One of several versions he did to explore the theme, this one is an oil on paper and more can be found out about it here. Note the light of the camp fire on the distant shore (more on camp fires later).
You might want to consider becoming a member of the cloud appreciation society here.
In a number of cases, artists used New England's bucolic farming traditions as a symbolic way to comment on life after war such as Homer's "Harrowing" experience here,
harvesting in a New Field here, and ...
...hiking and mountain climbing here.
Storytelling was part of the therapeutic activities of the GAR.
Have we wet your appetite to do your own research into your family's military history? We would be happy to help you.
The Conway Public Library's Henney History Room provides free assistance with saving, searching and sharing your family history. First there is the physical care of your heirloom objects themselves. Did you know that the ferrotype photo above must be stored differently than an ambrotype photo? Do you know how to tell the difference? (Hint: The answer involves a magnet and a piece of black velvet). Do you know how to tell the difference between a good plastic or paper enclosure and a bad one? We can help you with that.
We can also help you search our powerful ancestry library edition database, available from within the library building at this link here.
This photo above of my great-grandfather, Stephen Cottrell, can be found on the library's ancestry database along with his signature on this volunteer enlistment document for the Civil War.
He joined the war on February 1, 1862 at 23 years old. For many years our family story was that he died at
Lookout Point at the corners of Alabama, Georgia and Tennessee. It was a highlight to stop there when we visited Civil War sites on frequent trips from our home in Florida to visit our grandmother in Ohio.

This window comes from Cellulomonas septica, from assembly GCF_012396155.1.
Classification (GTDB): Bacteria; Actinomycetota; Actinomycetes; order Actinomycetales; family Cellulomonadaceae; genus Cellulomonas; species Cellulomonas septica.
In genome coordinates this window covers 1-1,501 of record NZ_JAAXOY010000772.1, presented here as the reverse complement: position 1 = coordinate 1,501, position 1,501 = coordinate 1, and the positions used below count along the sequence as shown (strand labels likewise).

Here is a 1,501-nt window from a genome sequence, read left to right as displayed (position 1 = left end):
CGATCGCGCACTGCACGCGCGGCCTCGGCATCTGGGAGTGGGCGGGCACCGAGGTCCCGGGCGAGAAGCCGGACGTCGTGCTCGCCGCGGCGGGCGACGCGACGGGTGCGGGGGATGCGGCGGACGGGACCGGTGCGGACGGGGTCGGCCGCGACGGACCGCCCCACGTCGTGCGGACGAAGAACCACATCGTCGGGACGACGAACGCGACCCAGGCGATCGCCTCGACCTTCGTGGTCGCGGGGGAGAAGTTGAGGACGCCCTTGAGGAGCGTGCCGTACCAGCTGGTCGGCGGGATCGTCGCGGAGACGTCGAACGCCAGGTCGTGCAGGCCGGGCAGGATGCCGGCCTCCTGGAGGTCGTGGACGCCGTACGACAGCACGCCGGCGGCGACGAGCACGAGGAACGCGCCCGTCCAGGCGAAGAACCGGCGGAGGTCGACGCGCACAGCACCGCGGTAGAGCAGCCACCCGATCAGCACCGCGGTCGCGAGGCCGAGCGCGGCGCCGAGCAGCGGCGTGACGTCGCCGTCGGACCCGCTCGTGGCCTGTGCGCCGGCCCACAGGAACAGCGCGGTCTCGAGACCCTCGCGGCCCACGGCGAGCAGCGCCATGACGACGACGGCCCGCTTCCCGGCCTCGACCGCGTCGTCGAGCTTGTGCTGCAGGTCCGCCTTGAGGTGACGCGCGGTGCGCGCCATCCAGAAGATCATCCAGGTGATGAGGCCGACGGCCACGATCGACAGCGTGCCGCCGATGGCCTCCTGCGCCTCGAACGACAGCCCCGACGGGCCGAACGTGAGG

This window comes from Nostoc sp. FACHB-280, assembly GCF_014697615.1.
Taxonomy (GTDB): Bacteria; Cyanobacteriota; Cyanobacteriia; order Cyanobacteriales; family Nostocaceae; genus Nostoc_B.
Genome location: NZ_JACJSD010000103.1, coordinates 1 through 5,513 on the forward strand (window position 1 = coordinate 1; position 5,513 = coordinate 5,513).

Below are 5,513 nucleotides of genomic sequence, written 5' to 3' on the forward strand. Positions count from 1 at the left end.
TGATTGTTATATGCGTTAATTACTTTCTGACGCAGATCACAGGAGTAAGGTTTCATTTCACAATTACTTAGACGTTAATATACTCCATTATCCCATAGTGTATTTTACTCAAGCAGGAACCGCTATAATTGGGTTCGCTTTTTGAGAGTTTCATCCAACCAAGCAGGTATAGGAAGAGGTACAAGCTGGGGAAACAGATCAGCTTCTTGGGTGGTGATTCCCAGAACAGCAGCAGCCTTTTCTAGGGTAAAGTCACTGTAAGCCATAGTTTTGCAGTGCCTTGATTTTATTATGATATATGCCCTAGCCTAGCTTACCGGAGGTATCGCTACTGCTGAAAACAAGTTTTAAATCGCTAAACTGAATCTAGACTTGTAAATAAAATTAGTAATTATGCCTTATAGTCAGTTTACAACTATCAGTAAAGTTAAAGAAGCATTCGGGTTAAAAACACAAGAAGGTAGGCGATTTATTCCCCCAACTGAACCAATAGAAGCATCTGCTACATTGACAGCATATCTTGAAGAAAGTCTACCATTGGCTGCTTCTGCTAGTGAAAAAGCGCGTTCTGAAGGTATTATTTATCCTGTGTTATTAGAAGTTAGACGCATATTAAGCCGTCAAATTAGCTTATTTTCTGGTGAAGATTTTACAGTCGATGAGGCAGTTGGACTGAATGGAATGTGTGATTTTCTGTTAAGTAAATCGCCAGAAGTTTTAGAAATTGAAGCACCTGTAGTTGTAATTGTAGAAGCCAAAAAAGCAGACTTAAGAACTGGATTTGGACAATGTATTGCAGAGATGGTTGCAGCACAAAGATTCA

when we read his letters more carefully and did some research we
realized he actually died at Point Lookout Maryland.
The document below from the library's ancestry database confirms he was a member of the sixth regiment infantry and died March 4, 1864 at Point Lookout Maryland of an unspecified disease.
That document helps clarify the obscured regiment number on his gravestone (findagrave has his last name spelled wrong here).
Note the GAR grave marker on my great grandfather's tombstone. After a few hours climbing up and down the family tree I found my father's draft registration card posted on ancestry.
Starting with this document we can add personalized historical tidbits such as who Mrs. Walter Johnson was (his sister, our Aunt Katherine who lived in the house at 155 and 1/2 in the back), photos of his house from Google maps and street view here, the fact that both houses were built by his dad and older brother who were carpenters and stories of some of the adventures he told us about in and around Tampa Bay such as sailing his little boat in a hurricane and being greeted by the police when he beached it. They say history has a way of repeating itself and yes, the same thing happened to me years later.
The Conway Public Library has created a guide to visiting local veteran memorials. You can check it out here.